Quite simple economic reasons were not used much by the media during the election nor by top Czech sociologists, a lot of whom attributed the results to the campaigns and pre-election media coverage There is no doubt that other factors had an input in the results. The run up to the election included borderline racist and chauvinistic comments from political supporters, including the current President, and both candidates making highly offensive and objectionable comments about women and selective accusations of being involved in the pre Velvet Revolution regime.
One of the most disturbing aspects of the run up was what seemed like a trade-off of misogynistic comments between the candidates, with the worst coming unfortunately from the more left leaning Zeman, who managed to glorify and make light of the subject of rape whilst Schwarzenberg denied allegations of corruption, comparing it to buying his wife presents in return for sex. This makes an absurd joke of the real corruption which is engulfing Czech society. This is not the first and will not be the last time harmful objectionable comments like these will be made and Czech Republic is far from being the only country in which it happens. In fact, it’s always been present with politicians as we know them.
The most telling thing about this though was the lack of a media backlash from it, especially when you compare it to the furore which was evoked when UK Prime Minister David Cameron said to a female MP, “Calm down, dear.” Quite rightly he is often reminded of this. It would be a mistake to say that this is a sign Czech society is more tolerant to these kinds of regressive attitudes. The case is that sadly these kinds of things are too close to the norm for it to provoke a serious media backlash.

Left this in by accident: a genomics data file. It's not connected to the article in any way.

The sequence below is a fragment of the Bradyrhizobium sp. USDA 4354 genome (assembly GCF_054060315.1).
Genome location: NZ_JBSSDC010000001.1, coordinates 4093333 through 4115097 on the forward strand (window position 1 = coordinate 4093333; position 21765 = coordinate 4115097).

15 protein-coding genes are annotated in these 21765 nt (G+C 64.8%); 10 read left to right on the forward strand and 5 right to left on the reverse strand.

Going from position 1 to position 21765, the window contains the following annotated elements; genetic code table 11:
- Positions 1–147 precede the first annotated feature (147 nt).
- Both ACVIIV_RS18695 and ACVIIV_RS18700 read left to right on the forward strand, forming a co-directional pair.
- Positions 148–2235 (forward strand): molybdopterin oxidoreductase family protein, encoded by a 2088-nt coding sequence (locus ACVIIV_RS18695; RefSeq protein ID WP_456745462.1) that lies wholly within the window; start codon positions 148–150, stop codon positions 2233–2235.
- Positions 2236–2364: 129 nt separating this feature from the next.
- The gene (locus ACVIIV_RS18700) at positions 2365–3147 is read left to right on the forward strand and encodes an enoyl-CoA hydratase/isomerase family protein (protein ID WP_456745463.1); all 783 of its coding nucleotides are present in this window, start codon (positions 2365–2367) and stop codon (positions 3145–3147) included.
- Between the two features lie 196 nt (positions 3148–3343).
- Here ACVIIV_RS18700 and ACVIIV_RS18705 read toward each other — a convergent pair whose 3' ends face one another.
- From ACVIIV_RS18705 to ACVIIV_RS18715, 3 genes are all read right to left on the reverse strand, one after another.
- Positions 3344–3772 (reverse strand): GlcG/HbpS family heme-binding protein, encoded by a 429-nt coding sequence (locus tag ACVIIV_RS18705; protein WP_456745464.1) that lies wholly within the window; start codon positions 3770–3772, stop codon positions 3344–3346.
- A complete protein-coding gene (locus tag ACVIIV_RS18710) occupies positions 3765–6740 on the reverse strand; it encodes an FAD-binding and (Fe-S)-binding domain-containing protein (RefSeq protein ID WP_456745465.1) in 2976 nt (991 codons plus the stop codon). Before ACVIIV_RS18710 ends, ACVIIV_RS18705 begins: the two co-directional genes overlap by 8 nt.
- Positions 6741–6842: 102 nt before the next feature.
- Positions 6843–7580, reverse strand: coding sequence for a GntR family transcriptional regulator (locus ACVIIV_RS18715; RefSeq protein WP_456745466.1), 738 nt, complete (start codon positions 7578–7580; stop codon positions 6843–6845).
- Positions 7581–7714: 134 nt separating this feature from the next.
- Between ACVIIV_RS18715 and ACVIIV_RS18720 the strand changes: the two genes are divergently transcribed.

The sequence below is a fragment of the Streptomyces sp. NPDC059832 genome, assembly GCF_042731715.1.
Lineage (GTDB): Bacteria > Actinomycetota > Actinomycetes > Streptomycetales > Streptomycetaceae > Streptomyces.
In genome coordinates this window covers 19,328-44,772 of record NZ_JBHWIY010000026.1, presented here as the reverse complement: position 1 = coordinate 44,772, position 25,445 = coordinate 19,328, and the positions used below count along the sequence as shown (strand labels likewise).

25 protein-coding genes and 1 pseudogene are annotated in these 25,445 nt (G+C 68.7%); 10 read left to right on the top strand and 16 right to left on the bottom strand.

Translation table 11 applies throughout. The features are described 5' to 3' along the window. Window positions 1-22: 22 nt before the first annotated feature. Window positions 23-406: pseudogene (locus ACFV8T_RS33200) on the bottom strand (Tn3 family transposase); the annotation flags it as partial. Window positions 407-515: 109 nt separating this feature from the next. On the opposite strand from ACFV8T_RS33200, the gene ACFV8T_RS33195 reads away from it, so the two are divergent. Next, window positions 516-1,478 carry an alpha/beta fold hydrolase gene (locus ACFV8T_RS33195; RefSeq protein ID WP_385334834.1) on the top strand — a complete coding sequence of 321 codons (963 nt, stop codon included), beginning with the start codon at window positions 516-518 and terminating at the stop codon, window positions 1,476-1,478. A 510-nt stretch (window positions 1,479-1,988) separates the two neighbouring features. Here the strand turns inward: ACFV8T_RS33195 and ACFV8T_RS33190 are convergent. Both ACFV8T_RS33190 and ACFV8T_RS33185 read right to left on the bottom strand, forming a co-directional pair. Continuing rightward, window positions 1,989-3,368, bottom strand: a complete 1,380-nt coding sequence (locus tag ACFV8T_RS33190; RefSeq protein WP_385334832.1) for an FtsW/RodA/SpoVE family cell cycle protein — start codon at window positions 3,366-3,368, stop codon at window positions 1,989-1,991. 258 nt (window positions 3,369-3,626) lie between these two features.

Nationalism also played a significant role in the campaign. The current prime minister, Vaclav Klaus, founder of the ODS which models itself on the British Conservative Party, backed Miloš Zeman even though in the past they had been sworn enemies (Zeman being the 1990s leader of the Social Democrat CSSD). This was done on what appeared to be a very chauvinistic basis due to the fact that Schwarzenberg was originally an ethnic German from a wealthy background who left the Czech Republic for Austria when the Communist Party came to power in the late 1940s. For this reason his Czech language is not perfect and he also has an Austrian wife who would be the first lady in the event of his success, a wife who does not speak Czech.
An attempt at justifying this kind of chauvinism was fuelled by Zeman when Schwarzenberg spoke of the injustice of the Beneš decrees. The Beneš decrees saw the brutal expulsion of around 3 million ethnic Germans and Hungarians just after the Second World War and is an act that Zeman has rightly condemned before. However, for the sake of this campaign Zeman sharply criticised Schwarzenberg for bringing up such a sensitive subject.
Another factor during the election was the Anti-Communist campaign waged by more than one candidate. Posters were shown with ex-Communist Party members, including Milos Zeman and previous favourite Jan Fischer, in old soviet propaganda style pictures. Jan Fischer was particularly targeted in this campaign and this was largely said to be the reason for his decrease in votes.
Sociologist Tereza Stöckelová said that it showed the lack of tolerance that people had for politicians involved in the old regime. However, this point is selective and flawed. The current Prime Minister, Petr Necas from the right wing ODS, was in the Communist Party youth wing up until 1989. The current president, who has been described as a Thatcherite, had a high up position in the national bank before the revolution. In fact, lots of politicians from that generation would have been involved in that bureaucracy. To top this off they would have been the worst, career chasing “communists” willing to desert the Communist Party and change sides as soon as it suited them.